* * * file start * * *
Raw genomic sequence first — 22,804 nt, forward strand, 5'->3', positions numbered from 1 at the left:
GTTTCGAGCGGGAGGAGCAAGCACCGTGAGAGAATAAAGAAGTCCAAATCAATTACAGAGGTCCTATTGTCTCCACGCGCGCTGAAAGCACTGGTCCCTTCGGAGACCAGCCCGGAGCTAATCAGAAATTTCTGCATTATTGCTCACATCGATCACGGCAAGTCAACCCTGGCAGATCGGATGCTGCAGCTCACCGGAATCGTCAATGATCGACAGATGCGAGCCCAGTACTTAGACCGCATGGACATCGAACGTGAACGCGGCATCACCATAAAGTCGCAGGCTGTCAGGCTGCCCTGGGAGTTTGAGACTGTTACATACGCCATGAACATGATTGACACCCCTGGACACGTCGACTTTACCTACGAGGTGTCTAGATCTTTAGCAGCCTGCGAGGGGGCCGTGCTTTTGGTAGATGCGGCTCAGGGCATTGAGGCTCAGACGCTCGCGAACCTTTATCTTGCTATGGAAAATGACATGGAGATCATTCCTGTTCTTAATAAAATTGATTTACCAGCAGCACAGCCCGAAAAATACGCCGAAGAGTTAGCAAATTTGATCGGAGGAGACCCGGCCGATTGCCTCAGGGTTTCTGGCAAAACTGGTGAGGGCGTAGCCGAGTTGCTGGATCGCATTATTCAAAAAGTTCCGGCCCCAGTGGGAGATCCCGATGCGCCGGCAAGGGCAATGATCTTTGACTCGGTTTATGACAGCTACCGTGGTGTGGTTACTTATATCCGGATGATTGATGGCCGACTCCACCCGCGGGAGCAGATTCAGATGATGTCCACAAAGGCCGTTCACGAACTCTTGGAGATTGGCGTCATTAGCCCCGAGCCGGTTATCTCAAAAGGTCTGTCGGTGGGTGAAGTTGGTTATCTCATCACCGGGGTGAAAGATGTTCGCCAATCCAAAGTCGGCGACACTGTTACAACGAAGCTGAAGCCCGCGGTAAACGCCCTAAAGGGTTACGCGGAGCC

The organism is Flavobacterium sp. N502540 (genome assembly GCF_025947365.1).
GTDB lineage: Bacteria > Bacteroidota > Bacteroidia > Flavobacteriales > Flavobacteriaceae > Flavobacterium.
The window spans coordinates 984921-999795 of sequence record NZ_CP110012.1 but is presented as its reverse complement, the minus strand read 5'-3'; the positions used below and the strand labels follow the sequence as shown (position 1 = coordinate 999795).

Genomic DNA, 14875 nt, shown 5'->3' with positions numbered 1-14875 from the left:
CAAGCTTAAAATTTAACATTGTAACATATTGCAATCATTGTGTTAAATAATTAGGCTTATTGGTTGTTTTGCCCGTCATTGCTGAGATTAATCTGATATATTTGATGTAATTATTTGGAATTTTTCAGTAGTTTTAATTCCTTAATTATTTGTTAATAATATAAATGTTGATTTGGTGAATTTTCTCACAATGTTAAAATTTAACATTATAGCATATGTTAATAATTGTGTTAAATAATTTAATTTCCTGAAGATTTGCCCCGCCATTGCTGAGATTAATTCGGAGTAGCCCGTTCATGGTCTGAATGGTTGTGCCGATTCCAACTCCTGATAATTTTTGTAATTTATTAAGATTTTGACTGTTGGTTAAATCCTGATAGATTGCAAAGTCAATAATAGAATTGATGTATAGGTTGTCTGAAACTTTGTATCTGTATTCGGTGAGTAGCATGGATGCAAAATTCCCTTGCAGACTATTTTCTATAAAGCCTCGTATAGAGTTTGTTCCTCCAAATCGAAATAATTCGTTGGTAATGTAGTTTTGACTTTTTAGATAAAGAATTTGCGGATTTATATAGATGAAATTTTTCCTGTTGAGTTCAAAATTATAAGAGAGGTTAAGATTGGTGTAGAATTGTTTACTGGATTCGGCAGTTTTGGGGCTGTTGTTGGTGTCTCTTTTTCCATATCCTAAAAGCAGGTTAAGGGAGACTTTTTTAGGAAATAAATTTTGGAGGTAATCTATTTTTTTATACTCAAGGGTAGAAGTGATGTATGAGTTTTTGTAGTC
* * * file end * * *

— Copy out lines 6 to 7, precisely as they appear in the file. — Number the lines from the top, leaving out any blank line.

Genomic DNA, 14875 nt, shown 5'->3' with positions numbered 1-14875 from the left:
CAAGCTTAAAATTTAACATTGTAACATATTGCAATCATTGTGTTAAATAATTAGGCTTATTGGTTGTTTTGCCCGTCATTGCTGAGATTAATCTGATATATTTGATGTAATTATTTGGAATTTTTCAGTAGTTTTAATTCCTTAATTATTTGTTAATAATATAAATGTTGATTTGGTGAATTTTCTCACAATGTTAAAATTTAACATTATAGCATATGTTAATAATTGTGTTAAATAATTTAATTTCCTGAAGATTTGCCCCGCCATTGCTGAGATTAATTCGGAGTAGCCCGTTCATGGTCTGAATGGTTGTGCCGATTCCAACTCCTGATAATTTTTGTAATTTATTAAGATTTTGACTGTTGGTTAAATCCTGATAGATTGCAAAGTCAATAATAGAATTGATGTATAGGTTGTCTGAAACTTTGTATCTGTATTCGGTGAGTAGCATGGATGCAAAATTCCCTTGCAGACTATTTTCTATAAAGCCTCGTATAGAGTTTGTTCCTCCAAATCGAAATAATTCGTTGGTAATGTAGTTTTGACTTTTTAGATAAAGAATTTGCGGATTTATATAGATGAAATTTTTCCTGTTGAGTTCAAAATTATAAGAGAGGTTAAGATTGGTGTAGAATTGTTTACTGGATTCGGCAGTTTTGGGGCTGTTGTTGGTGTCTCTTTTTCCATATCCTAAAAGCAGGTTAAGGGAGACTTTTTTAGGAAATAAATTTTGGAGGTAATCTATTTTTTTATACTCAAGGGTAGAAGTGATGTATGAGTTTTTGTAGTC